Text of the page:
Tuesday, November 24, 2015

The Federal Government should review its support for Westconnex

Contemporary Urban Transport Policies needs to be targeted directly at:

  • Reducing vehicle kilometers of motor vehicle travel (or VKT) by at least 10 per cent.
  • Reducing road transport greenhouse gas emissions by at least 80 percent (by 2050).
  • Doubling the share of urban trips provided by walking, cycling and public transport.
  • Increasing Road Freight productivity by 30 per cent
  • Increasing car occupancy rates (from 1.4 to 1.7 across cities).
  • Making new vehicles emission free. 

Instead, in New South Wales, we have Westconnex, which will directly increase vehicle kilometers of travel by 600,000 kilometers.

The Westconnex project comes amidst a relative outpouring of Federal Government inquires into urban transport policy. These include:

May 2014: A Productivity Commission Inquiry Report into ‘Public Infrastructure’. The report found:
Roads are the least reformed of all infrastructure sectors, with institutional arrangements around funding and provision remaining much the same as they were 20 years ago’

December 2014: House of Representatives inquiry into infrastructure, planning and procurement. This highlighted the need for ‘changes in the way the Government addresses infrastructure planning and funding’.

March 2015: Treasury published a report called Competition Policy Review: Final Report, led by Ian Harper. This found:
Roads are the least reformed of all infrastructure sectors, with institutional arrangements around funding and provision remaining much the same as they were 20 years ago’

May 2015: Infrastructure Australia published a Report entitled ‘Australian Infrastructure Audit’. This found:
‘Market reforms have significantly improved the efficiency and competitiveness of the energy sector and more recently the telecommunications sector… [there is] a pressing need to commence the task of moving towards alternative institutional and governance arrangements in the roads sector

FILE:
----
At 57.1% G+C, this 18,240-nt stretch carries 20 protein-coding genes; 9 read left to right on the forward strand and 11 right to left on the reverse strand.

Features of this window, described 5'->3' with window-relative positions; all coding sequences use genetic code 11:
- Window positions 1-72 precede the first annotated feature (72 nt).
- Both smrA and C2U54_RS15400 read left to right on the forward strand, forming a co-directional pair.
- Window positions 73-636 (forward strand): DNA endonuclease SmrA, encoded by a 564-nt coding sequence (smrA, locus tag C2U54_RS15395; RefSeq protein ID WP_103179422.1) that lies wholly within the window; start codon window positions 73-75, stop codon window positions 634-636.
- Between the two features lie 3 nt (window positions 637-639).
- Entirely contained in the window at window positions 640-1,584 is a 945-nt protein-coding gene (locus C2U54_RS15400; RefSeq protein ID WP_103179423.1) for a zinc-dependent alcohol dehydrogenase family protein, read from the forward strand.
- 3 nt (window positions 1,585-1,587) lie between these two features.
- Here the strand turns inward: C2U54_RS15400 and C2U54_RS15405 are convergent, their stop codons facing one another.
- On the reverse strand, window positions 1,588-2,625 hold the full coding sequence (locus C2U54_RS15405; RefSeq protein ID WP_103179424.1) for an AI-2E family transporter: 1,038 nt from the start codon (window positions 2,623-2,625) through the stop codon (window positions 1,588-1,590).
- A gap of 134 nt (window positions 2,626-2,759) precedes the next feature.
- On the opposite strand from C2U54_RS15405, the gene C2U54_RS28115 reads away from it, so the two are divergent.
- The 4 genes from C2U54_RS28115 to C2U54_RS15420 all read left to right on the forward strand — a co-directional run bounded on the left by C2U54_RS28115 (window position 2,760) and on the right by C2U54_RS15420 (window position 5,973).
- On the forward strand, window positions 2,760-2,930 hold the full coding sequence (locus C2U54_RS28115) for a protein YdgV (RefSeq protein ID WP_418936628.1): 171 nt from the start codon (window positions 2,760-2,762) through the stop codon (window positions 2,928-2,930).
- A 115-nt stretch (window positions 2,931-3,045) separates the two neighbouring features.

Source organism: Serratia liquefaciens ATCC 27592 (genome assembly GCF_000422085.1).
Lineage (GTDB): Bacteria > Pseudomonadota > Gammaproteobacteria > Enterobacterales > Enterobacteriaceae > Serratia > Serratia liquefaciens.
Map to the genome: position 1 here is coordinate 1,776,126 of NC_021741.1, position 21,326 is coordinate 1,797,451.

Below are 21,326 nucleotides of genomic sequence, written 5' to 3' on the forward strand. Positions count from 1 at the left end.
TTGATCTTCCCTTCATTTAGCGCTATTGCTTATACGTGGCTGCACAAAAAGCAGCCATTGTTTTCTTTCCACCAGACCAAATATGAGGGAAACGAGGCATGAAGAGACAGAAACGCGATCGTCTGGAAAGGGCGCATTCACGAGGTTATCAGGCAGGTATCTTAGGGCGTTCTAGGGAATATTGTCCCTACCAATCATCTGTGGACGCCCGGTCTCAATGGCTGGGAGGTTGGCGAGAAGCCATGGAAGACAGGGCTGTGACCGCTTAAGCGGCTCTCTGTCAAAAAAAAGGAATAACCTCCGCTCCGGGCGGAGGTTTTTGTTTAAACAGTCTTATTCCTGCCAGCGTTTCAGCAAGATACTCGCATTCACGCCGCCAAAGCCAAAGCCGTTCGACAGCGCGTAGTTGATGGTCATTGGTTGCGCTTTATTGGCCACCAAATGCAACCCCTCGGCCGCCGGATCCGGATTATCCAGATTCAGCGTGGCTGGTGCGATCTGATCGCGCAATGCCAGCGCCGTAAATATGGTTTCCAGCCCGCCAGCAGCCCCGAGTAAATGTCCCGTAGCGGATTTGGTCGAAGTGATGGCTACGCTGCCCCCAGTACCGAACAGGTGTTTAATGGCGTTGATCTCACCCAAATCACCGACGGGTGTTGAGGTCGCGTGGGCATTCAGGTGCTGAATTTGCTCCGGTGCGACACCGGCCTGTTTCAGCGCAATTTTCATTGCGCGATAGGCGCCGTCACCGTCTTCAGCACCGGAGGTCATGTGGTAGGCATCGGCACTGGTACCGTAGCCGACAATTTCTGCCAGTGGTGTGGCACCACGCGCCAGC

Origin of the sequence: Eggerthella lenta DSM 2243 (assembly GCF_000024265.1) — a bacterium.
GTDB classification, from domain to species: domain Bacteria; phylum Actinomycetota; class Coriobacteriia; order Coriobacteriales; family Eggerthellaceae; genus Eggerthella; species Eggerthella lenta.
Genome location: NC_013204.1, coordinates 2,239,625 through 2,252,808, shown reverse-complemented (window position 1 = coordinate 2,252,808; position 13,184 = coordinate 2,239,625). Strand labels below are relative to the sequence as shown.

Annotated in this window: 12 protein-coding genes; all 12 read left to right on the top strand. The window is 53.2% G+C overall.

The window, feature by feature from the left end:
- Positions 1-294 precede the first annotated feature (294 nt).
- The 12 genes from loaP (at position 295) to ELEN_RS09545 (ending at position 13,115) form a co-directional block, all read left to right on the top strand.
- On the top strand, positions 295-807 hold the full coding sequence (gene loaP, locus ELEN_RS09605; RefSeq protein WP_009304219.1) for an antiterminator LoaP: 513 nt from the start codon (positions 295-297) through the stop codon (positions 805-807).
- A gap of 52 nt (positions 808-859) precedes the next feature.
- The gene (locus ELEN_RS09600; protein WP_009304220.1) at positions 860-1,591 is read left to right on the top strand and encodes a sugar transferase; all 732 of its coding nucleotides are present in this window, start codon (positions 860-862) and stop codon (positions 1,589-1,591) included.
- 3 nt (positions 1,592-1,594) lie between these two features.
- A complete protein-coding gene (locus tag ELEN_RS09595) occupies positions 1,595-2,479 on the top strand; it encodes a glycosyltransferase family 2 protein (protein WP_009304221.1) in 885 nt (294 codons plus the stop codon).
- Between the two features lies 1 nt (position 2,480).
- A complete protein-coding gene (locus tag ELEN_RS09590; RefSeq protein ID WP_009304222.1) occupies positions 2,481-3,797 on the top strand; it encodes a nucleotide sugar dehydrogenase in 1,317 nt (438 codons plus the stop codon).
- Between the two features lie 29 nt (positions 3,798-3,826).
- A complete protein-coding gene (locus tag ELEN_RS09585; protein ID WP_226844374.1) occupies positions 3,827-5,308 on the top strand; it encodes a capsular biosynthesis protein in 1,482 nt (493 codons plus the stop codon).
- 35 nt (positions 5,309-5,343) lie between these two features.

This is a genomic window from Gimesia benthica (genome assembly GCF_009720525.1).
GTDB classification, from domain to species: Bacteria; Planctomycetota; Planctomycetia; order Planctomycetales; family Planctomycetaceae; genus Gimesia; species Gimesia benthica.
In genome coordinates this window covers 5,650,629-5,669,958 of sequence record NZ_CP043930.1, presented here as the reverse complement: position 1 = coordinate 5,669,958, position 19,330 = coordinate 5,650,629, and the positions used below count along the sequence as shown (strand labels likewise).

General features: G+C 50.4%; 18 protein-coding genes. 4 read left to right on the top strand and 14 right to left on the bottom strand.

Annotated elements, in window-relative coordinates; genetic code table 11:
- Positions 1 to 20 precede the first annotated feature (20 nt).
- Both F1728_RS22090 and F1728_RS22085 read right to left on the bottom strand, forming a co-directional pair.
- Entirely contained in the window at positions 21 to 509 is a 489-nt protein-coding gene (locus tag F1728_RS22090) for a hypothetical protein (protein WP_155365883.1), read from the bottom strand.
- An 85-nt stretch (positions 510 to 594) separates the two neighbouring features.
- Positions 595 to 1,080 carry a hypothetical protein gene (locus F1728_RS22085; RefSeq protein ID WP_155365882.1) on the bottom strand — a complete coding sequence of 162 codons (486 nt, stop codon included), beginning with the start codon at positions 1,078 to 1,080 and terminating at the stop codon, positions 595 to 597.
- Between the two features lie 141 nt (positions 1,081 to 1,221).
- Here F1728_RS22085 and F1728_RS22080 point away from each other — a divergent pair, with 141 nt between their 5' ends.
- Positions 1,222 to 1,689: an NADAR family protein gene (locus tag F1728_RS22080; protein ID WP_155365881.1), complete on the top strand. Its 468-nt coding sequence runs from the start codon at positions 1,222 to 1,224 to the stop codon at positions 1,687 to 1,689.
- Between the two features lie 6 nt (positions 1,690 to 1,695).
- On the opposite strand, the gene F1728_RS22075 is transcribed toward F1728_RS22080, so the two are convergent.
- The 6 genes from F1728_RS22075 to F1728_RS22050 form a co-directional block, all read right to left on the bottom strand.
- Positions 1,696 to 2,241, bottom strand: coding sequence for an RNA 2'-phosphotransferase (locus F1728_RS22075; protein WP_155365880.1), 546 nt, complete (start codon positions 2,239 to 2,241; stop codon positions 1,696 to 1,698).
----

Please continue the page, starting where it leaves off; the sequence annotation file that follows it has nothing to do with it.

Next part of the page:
May 2015, The start of an Inquiry into ‘Smart Infrastructure by the House of Representatives Standing Committee on Infrastructure and Communications. Submissions came from
  • The Institute of Engineers Australia, which highlighted the findings of the Productivity Commission (above)and cited ongoing concnerns with regard to ’infrastructure governance arrangements, including processes determining infrastructure strategies and rigorous analyses of specific projects’.
  • The Australian Academy of Technological Sciences and Engineering, led by Australia’s new Chief Scientist Alan Kinkel, which called for a ‘reduction of car numbers on the roads, combined with electric and autonomous vehicles in the future’.
  • Telstra, which found:
    • If we continue to build and operate roads as we do today we are likely to need about two and a half times more road capacity in 2050 than we have today, to cater for this population growth. However our study estimates that, using a simple but realistic set of assumptions, the road capacity requirement in 2050 will be roughly equivalent to the capacity existing today. This is due to the impact of technology adoption over the next 35 years which is predicted to lessen the need to build new infrastructure.

 November 2015: The Government responds to the Harper Review’s focus on the ‘reform of road pricing and provision… [which] is the least advanced of all transport modes and holds the greatest prospect for efficiency improvements..." The Government recommended:
Governments should co-operate to implement more "cost-reflective" tolls and charges with new technologies, subject to independent oversight. Fuel tax and registration fees should be eased

 Clearly there is a need for the Federal Government to review its support for Westconnex.

Monday, November 23, 2015

Mapping the Future: Teaching Arts and Humanities

Debate about the contemporary 'crises' facing the humanities us thriving. See, for example, the American Historical Association's 'Career Diversity for Historians' Project, the debates initiated by Armitage and Guldi (discussed in the Journal of the History of Ideas Blog), and a myriad of other examples.

The contribution of 'Mapping the Future: Teaching Arts and Humanities at Stanford' has been one of the best. This report argues: